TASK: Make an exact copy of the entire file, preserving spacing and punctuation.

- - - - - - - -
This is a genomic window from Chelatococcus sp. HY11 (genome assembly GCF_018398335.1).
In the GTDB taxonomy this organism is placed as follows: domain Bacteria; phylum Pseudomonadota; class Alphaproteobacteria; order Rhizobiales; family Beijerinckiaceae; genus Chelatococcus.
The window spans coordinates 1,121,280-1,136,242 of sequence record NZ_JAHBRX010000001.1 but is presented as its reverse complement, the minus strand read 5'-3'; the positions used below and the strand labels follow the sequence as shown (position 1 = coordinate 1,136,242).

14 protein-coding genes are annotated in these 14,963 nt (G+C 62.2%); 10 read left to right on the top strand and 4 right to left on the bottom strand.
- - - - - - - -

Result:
This is a genomic window from Chelatococcus sp. HY11 (genome assembly GCF_018398335.1).
In the GTDB taxonomy this organism is placed as follows: domain Bacteria; phylum Pseudomonadota; class Alphaproteobacteria; order Rhizobiales; family Beijerinckiaceae; genus Chelatococcus.
The window spans coordinates 1,121,280-1,136,242 of sequence record NZ_JAHBRX010000001.1 but is presented as its reverse complement, the minus strand read 5'-3'; the positions used below and the strand labels follow the sequence as shown (position 1 = coordinate 1,136,242).

14 protein-coding genes are annotated in these 14,963 nt (G+C 62.2%); 10 read left to right on the top strand and 4 right to left on the bottom strand.